We often presume to understand restaurant economics because we know what a chicken breast costs at the supermarket. “I could make this dish at home for $5,” goes the refrain. Could we? Here, Eater looks at all the costs in a popular restaurant dish to see what goes into it, and how much profit comes out.
To Patricia Howard and Ed Szymanski (2021 Eater New Guard), closing their Manhattan restaurant for the weekend makes total sense. During the week, Szymanski regularly enjoys the incredulous look on diners’ faces when he tells them, while Howard spends Saturdays replying to texts, explaining that there are no tables to be had on the weekend. Customers just can’t seem to believe that a busy hotspot like Dame can stay in business quite well without being open on Saturday nights.
It’s certainly unusual. Working in a restaurant typically means being on duty every Friday and Saturday night. Laboring while the 9-to-5 world is playing excludes being available for birthday parties or dinners with friends who don’t work in the industry. By doing the unthinkable — only opening Monday to Friday — Howard and Szymanski have been able to offer employees something like a normal life. Employees work four days a week, and even the owners only work five — and for a restaurant under a year old, it seems utterly radical.
But beyond being radical, it’s also more profitable for Dame to operate on Monday rather than Saturday.
Mondays in the restaurant business are typically thought of as quiet, while busier nights like Saturday bring in more revenue. With only 22 seats and a strong reputation (built over a series of pop-ups and collaborations, with profits funneled to charities), Dame is popular enough to be booked solid every night. There are currently hundreds on the waitlist, so filling the dining room on a Monday isn’t the challenge. Also, before eliminating weekend service, Howard and Szymanski noticed a smaller average check size on Saturdays. Weekends attract the non-repeat customers; the scavenger hunt diner who wants to visit every buzzy spot to take a picture for the gram, or the couple splitting an entrée because they’re rushing to a show or bar after. While not the main reason for the change, belligerent “Why can’t I get a table?” diners were also more frequent. One of the last straws, before the owners decided to close on Saturdays, was a guest who had no reservation, who aggressively demanded a table in the packed room, while trying to bring in a cosmopolitan from another restaurant (he had to be physically removed).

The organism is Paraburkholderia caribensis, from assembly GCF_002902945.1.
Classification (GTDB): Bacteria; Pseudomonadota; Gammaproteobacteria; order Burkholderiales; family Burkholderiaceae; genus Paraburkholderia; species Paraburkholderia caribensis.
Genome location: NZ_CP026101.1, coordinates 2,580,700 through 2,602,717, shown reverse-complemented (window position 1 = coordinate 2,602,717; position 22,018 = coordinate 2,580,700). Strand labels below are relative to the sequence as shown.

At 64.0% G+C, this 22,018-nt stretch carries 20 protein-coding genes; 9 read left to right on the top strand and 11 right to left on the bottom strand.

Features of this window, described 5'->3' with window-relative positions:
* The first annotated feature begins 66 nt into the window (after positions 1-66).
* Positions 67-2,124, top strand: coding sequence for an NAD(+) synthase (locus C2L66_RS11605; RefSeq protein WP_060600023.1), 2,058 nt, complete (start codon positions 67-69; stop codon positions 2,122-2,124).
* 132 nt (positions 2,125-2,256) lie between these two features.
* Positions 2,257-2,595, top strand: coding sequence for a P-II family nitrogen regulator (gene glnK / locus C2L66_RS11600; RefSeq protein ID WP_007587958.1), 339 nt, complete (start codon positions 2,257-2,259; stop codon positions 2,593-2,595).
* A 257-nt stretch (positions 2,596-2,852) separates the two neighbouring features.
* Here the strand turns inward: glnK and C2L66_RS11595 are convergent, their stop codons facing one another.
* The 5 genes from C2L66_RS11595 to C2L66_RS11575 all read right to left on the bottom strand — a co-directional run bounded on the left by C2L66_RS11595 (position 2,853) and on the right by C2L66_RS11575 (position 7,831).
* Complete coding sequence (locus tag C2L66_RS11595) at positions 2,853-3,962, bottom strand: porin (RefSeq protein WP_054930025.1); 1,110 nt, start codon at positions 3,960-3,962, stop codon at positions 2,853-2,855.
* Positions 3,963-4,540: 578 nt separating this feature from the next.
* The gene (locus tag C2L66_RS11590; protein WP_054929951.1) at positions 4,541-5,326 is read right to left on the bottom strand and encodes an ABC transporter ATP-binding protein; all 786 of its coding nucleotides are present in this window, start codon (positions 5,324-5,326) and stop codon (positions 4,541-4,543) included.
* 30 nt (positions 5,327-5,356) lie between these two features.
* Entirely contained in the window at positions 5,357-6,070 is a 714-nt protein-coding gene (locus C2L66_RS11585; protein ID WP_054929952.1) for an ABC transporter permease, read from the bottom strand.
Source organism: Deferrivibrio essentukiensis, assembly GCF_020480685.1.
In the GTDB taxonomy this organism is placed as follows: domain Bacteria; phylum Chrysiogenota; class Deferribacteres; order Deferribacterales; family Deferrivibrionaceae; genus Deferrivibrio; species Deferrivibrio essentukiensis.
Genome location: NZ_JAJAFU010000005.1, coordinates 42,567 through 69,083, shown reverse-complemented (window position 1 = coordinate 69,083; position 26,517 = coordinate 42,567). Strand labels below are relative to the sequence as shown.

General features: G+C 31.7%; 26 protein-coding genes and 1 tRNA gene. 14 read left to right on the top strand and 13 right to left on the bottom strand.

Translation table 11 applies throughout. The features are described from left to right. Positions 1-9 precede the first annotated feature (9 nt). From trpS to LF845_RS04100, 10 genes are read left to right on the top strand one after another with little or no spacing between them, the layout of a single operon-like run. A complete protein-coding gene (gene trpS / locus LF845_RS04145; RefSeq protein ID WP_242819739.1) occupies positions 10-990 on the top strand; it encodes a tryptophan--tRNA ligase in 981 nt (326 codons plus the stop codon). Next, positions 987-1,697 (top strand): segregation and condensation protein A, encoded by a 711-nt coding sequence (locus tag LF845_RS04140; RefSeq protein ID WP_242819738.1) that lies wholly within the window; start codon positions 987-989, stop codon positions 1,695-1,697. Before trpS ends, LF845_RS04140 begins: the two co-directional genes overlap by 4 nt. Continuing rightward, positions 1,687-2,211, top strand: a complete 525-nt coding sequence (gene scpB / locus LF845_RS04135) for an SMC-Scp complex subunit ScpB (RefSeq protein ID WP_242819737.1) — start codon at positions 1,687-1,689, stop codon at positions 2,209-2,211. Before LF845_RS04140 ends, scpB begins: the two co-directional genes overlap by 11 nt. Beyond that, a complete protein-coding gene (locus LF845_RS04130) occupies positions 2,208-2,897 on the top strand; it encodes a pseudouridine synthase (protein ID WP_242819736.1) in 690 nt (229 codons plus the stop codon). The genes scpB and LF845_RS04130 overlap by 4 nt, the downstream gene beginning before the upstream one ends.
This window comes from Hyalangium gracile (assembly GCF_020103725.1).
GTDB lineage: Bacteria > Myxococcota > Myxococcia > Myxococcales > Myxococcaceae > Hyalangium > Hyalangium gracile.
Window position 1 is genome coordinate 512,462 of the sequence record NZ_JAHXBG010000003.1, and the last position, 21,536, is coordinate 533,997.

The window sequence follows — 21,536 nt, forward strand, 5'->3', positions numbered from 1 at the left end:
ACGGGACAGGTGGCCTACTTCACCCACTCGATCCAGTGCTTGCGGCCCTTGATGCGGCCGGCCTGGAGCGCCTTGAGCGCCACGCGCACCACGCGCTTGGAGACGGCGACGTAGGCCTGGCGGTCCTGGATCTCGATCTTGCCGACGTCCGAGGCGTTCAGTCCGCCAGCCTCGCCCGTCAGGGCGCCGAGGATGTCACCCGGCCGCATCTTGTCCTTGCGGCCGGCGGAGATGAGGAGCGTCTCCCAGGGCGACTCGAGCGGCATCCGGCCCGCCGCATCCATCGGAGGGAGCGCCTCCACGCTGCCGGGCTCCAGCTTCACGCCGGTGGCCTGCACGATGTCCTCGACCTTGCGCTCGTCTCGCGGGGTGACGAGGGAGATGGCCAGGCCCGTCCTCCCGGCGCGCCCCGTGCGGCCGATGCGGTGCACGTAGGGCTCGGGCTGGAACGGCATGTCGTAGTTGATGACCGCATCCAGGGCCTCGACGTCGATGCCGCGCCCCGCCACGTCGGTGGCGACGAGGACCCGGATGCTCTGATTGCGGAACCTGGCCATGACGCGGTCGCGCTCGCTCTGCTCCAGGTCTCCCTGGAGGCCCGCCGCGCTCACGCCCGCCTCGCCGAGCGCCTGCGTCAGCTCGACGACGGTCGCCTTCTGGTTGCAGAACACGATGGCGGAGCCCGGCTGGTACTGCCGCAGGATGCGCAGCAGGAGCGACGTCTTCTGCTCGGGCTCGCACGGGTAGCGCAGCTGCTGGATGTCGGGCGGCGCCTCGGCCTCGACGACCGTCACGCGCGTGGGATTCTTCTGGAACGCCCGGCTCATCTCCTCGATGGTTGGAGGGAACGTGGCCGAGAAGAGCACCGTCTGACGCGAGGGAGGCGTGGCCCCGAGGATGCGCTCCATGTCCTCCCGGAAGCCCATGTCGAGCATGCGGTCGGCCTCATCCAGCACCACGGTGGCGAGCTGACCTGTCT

“The weekend crowd is not as fun to work for as the weekday crowd,” says Szymanski. Monday diners at Dame tend to be more industry veterans who order the whole menu and full bottles of wine. So with every seat filled, opening on Monday is more profitable than Saturday, while also affording staff and owners weekends off.